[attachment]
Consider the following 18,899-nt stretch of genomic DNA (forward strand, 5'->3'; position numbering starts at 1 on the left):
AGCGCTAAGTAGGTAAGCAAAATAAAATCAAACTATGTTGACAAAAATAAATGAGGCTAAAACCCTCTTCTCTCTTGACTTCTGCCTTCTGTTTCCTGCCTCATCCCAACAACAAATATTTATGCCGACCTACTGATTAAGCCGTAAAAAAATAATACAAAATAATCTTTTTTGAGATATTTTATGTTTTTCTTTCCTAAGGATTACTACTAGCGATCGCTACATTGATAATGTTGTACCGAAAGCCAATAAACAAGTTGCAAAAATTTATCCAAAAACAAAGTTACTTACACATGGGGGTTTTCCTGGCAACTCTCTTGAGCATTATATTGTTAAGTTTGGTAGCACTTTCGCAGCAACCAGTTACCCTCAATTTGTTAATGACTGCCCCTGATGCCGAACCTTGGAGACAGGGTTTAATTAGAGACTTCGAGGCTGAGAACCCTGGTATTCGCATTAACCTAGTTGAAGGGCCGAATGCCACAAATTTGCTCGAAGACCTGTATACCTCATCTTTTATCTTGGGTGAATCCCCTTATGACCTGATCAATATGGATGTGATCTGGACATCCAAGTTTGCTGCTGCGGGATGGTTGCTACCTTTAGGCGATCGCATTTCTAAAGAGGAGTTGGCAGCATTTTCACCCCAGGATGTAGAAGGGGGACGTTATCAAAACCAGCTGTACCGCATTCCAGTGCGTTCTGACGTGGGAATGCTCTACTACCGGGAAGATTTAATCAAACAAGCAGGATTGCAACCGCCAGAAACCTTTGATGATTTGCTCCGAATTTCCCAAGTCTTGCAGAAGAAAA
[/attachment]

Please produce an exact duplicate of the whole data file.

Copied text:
Consider the following 18,899-nt stretch of genomic DNA (forward strand, 5'->3'; position numbering starts at 1 on the left):
AGCGCTAAGTAGGTAAGCAAAATAAAATCAAACTATGTTGACAAAAATAAATGAGGCTAAAACCCTCTTCTCTCTTGACTTCTGCCTTCTGTTTCCTGCCTCATCCCAACAACAAATATTTATGCCGACCTACTGATTAAGCCGTAAAAAAATAATACAAAATAATCTTTTTTGAGATATTTTATGTTTTTCTTTCCTAAGGATTACTACTAGCGATCGCTACATTGATAATGTTGTACCGAAAGCCAATAAACAAGTTGCAAAAATTTATCCAAAAACAAAGTTACTTACACATGGGGGTTTTCCTGGCAACTCTCTTGAGCATTATATTGTTAAGTTTGGTAGCACTTTCGCAGCAACCAGTTACCCTCAATTTGTTAATGACTGCCCCTGATGCCGAACCTTGGAGACAGGGTTTAATTAGAGACTTCGAGGCTGAGAACCCTGGTATTCGCATTAACCTAGTTGAAGGGCCGAATGCCACAAATTTGCTCGAAGACCTGTATACCTCATCTTTTATCTTGGGTGAATCCCCTTATGACCTGATCAATATGGATGTGATCTGGACATCCAAGTTTGCTGCTGCGGGATGGTTGCTACCTTTAGGCGATCGCATTTCTAAAGAGGAGTTGGCAGCATTTTCACCCCAGGATGTAGAAGGGGGACGTTATCAAAACCAGCTGTACCGCATTCCAGTGCGTTCTGACGTGGGAATGCTCTACTACCGGGAAGATTTAATCAAACAAGCAGGATTGCAACCGCCAGAAACCTTTGATGATTTGCTCCGAATTTCCCAAGTCTTGCAGAAGAAAA